Editor’s note: The purpose of this series is to write on “Issues in the Church” that either aren’t talked about, ignored entirely, or that we want to contribute to the discussion on. Our goal with this series is to help our readers think through these issues from a biblical worldview with lots of practical gospel-application.
- Joel opened up our series looking at expository preaching: an end goal more than a style.
- Mike Cooper wrote on pastoral hospital visits.
- Dr. Josh Buice answered to important questions about expository preaching.
- Dr. David Schrock wrote on the question, “What is Jesus’s Evangelism Program?”
- Dave wrote on how to care for your pastor.
- Dave wrote on three keys to sermon listening and note-taking.
- Joey Tomlinson wrote about the priority of regularly communing with God.
- Dave wrote on biblical doctrine: the lifeblood of the Christian life.
- Dave wrote on Doctrine: The Fuel for Discipleship.
- Dr. Schrock wrote on church membership.
- Dave wrote on the importance of church history.
- Joel wrote on five ways to pray or your pastor.
- Today Joey writes on how to prevent poverty of the soul through Bible intake.
As Christians, our Bible should be the source of everything we need this side of eternity. This isn’t because of the Book itself, but because of the author of the Book. Even more so, God has deposited His Holy Spirit in His people to illuminate truth as they seek to commune with the Lord through His Word and prayer. This side of eternity there are many things that can steal our joy and harden our hearts toward God and the great salvation He provided through His Son. A means of grace to prevent this hardening is Bible intake.
Consider the words of the Psalmist regarding God’s Word:
“In the way of your testimonies I delight as much as in all riches” (Psalm 119:14)
“My soul clings to the dust; give me life according to your word!” (Psalm 119:25)
“My soul melts away for sorrow; strengthen me according to your word!” (Psalm 119:28)
“My soul longs for your salvation; I hope in your word.” (Psalm 119:81)
“Your testimonies are my heritage forever, for they are the joy of my heart.” (Psalm 119:111)
These are just a few of the myriad of passages describing the Word of God. Do you think of God’s Word the way the Psalmist does? He associates the Word of God with words like; “riches”, “delight”, “clings”, “longs”, “joy”, “life”, “strength”, “hope”, “heritage”. Now I want you to really consider the Psalmist’s conclusions about God’s Word because it’s easy to agree if you’re a believer.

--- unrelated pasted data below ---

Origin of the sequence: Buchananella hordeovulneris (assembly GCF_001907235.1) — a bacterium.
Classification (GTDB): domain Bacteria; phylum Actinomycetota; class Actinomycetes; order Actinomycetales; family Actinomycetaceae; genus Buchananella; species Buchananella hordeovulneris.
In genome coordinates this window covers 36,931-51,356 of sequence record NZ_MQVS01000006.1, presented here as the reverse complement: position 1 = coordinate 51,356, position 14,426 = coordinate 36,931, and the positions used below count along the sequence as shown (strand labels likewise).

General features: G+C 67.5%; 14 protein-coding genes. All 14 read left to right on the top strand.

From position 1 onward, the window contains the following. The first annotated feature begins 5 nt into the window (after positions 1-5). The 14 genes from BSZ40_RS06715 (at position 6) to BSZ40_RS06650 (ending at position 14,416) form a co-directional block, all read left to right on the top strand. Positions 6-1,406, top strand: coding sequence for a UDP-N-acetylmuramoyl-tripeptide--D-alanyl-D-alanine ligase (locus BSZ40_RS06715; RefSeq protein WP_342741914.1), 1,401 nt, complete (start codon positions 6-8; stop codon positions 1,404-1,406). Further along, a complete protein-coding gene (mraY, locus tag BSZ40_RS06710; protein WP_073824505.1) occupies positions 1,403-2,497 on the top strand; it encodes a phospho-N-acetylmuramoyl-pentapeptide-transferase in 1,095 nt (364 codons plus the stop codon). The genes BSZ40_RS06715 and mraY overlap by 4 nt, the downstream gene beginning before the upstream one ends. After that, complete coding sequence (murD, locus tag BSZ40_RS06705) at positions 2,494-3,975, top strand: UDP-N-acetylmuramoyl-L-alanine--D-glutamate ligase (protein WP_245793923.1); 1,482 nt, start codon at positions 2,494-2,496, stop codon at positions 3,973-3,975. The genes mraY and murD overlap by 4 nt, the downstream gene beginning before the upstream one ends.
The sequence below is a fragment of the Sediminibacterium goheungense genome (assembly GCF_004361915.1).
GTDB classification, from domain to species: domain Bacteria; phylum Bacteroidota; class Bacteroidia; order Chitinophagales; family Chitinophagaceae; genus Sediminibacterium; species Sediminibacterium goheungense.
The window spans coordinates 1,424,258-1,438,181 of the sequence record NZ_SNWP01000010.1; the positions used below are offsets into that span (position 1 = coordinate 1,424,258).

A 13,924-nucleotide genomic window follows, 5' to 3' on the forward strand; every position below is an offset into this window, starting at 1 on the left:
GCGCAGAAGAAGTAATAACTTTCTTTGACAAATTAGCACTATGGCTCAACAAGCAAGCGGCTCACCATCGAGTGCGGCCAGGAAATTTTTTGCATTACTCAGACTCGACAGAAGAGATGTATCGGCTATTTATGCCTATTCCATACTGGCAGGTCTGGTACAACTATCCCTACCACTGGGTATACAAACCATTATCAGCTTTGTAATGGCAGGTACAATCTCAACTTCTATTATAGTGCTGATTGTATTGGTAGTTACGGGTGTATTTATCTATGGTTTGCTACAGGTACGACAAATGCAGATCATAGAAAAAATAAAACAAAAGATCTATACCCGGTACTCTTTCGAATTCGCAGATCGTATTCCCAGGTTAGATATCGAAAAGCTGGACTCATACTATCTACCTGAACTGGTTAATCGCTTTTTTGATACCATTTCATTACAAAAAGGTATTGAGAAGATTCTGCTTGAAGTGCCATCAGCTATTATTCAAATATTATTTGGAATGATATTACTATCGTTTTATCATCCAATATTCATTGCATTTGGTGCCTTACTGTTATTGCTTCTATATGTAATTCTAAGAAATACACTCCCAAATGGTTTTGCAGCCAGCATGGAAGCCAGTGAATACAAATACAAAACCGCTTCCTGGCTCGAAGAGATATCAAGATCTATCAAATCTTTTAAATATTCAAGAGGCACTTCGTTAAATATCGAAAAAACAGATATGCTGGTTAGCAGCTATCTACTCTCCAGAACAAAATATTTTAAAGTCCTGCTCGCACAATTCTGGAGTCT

If you agree with the Psalmist, I want you to evaluate how you apply your belief. Evaluating the application of your belief about the Word of God (and any other core conviction for that matter) should be enlightening to you. Bible intake is an essential discipline for the Christian and as you cherish it, you should long for it more and more. The Psalmist longed for the Scriptures. The Psalmist feasted on the Scriptures.
Is this evident in your life? Most of us have good intentions, but we deceive ourselves by believing that we will get around to it eventually… when things calm down… when the children are in bed… when we’re not as tired… when that big project at school is finished… when we meet that deadline at work… never mind.
“You must learn to do the things that prepare you for eternity with your life unsettled.” I believe it was Donald Whitney, Professor of Biblical Spirituality and Associate Dean at The Southern Baptist Theological Seminary who said that. That comment has stuck with me for years. What are the things you should be doing now to prepare for eternity? What are the things you should be doing now so that you can glorify God with each day He has gifted you to steward?
Here is my practical suggestion as you seek to become disciplined in the area of Bible intake:
Get. Up. Early.
I by no means can turn to chapter and verse and say “God commands you to do this”, but I do believe there is wisdom in rising early. Jesus modeled this for us in Mark 1:35.
I try to maintain the discipline of waking up before everyone else does. It’s quiet, I grab a cup of coffee and I commune with the Lord by reading His Word and applying it to my life. When by God’s grace, I maintain this precious discipline- it’s deeply refreshing and such a blessing to my soul.
Prevent poverty of the soul by daily feasting on the riches of God’s Word.
Joey Tomlinson (DMin, The Southern Baptist Theological Seminary) is a husband, father, and pastor at a local church in Newport News, Virginia. He blogs regularly on broadoakpiety.org and hosts a weekly podcast called The Broad Oak Piety Podcast with another local pastor in the community.